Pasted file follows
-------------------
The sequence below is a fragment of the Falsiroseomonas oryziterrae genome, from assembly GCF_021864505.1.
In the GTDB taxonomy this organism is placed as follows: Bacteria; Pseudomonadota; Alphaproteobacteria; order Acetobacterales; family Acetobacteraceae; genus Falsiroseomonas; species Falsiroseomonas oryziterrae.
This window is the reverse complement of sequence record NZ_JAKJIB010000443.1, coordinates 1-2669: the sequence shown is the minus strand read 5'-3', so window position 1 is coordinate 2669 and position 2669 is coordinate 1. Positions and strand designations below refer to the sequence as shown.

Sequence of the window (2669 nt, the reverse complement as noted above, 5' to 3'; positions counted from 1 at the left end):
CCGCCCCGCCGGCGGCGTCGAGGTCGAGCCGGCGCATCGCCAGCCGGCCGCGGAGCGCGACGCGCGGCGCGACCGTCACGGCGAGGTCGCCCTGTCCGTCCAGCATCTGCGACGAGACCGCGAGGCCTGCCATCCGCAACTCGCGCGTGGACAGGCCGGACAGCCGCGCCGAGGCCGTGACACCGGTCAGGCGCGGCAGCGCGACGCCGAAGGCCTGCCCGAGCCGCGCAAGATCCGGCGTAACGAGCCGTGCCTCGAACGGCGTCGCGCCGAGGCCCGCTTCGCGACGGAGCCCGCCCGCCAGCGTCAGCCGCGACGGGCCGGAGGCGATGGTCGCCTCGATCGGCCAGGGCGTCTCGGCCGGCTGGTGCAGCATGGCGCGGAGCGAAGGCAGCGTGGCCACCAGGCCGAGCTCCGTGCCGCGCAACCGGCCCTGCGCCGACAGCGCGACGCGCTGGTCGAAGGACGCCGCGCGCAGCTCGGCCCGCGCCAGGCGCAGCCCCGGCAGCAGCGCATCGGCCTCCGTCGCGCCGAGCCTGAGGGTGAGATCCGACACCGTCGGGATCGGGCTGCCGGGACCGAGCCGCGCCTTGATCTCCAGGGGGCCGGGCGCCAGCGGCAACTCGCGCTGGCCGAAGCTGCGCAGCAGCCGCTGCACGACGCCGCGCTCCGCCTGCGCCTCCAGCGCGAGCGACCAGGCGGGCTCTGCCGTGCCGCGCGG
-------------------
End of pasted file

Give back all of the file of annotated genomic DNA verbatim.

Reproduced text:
The sequence below is a fragment of the Falsiroseomonas oryziterrae genome, from assembly GCF_021864505.1.
In the GTDB taxonomy this organism is placed as follows: Bacteria; Pseudomonadota; Alphaproteobacteria; order Acetobacterales; family Acetobacteraceae; genus Falsiroseomonas; species Falsiroseomonas oryziterrae.
This window is the reverse complement of sequence record NZ_JAKJIB010000443.1, coordinates 1-2669: the sequence shown is the minus strand read 5'-3', so window position 1 is coordinate 2669 and position 2669 is coordinate 1. Positions and strand designations below refer to the sequence as shown.

Sequence of the window (2669 nt, the reverse complement as noted above, 5' to 3'; positions counted from 1 at the left end):
CCGCCCCGCCGGCGGCGTCGAGGTCGAGCCGGCGCATCGCCAGCCGGCCGCGGAGCGCGACGCGCGGCGCGACCGTCACGGCGAGGTCGCCCTGTCCGTCCAGCATCTGCGACGAGACCGCGAGGCCTGCCATCCGCAACTCGCGCGTGGACAGGCCGGACAGCCGCGCCGAGGCCGTGACACCGGTCAGGCGCGGCAGCGCGACGCCGAAGGCCTGCCCGAGCCGCGCAAGATCCGGCGTAACGAGCCGTGCCTCGAACGGCGTCGCGCCGAGGCCCGCTTCGCGACGGAGCCCGCCCGCCAGCGTCAGCCGCGACGGGCCGGAGGCGATGGTCGCCTCGATCGGCCAGGGCGTCTCGGCCGGCTGGTGCAGCATGGCGCGGAGCGAAGGCAGCGTGGCCACCAGGCCGAGCTCCGTGCCGCGCAACCGGCCCTGCGCCGACAGCGCGACGCGCTGGTCGAAGGACGCCGCGCGCAGCTCGGCCCGCGCCAGGCGCAGCCCCGGCAGCAGCGCATCGGCCTCCGTCGCGCCGAGCCTGAGGGTGAGATCCGACACCGTCGGGATCGGGCTGCCGGGACCGAGCCGCGCCTTGATCTCCAGGGGGCCGGGCGCCAGCGGCAACTCGCGCTGGCCGAAGCTGCGCAGCAGCCGCTGCACGACGCCGCGCTCCGCCTGCGCCTCCAGCGCGAGCGACCAGGCGGGCTCTGCCGTGCCGCGCGG